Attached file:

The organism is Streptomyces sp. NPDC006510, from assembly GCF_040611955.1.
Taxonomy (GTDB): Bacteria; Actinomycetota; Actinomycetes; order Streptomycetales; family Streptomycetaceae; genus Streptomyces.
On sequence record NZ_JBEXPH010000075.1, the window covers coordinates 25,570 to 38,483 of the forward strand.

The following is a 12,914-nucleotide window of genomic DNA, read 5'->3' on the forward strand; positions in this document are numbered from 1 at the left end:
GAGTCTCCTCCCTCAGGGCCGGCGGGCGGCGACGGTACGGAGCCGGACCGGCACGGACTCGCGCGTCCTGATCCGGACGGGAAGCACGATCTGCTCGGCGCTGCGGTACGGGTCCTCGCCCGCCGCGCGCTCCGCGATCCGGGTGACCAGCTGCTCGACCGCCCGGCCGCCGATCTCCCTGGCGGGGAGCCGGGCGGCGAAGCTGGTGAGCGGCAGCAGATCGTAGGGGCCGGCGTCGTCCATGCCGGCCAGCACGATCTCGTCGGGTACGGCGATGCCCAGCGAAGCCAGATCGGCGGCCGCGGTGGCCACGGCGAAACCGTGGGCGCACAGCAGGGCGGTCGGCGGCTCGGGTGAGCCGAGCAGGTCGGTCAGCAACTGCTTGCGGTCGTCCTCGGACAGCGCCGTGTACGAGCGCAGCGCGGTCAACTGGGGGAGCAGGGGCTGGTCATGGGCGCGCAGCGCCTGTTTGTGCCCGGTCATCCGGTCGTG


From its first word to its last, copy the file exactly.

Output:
The organism is Streptomyces sp. NPDC006510, from assembly GCF_040611955.1.
Taxonomy (GTDB): Bacteria; Actinomycetota; Actinomycetes; order Streptomycetales; family Streptomycetaceae; genus Streptomyces.
On sequence record NZ_JBEXPH010000075.1, the window covers coordinates 25,570 to 38,483 of the forward strand.

The following is a 12,914-nucleotide window of genomic DNA, read 5'->3' on the forward strand; positions in this document are numbered from 1 at the left end:
GAGTCTCCTCCCTCAGGGCCGGCGGGCGGCGACGGTACGGAGCCGGACCGGCACGGACTCGCGCGTCCTGATCCGGACGGGAAGCACGATCTGCTCGGCGCTGCGGTACGGGTCCTCGCCCGCCGCGCGCTCCGCGATCCGGGTGACCAGCTGCTCGACCGCCCGGCCGCCGATCTCCCTGGCGGGGAGCCGGGCGGCGAAGCTGGTGAGCGGCAGCAGATCGTAGGGGCCGGCGTCGTCCATGCCGGCCAGCACGATCTCGTCGGGTACGGCGATGCCCAGCGAAGCCAGATCGGCGGCCGCGGTGGCCACGGCGAAACCGTGGGCGCACAGCAGGGCGGTCGGCGGCTCGGGTGAGCCGAGCAGGTCGGTCAGCAACTGCTTGCGGTCGTCCTCGGACAGCGCCGTGTACGAGCGCAGCGCGGTCAACTGGGGGAGCAGGGGCTGGTCATGGGCGCGCAGCGCCTGTTTGTGCCCGGTCATCCGGTCGTG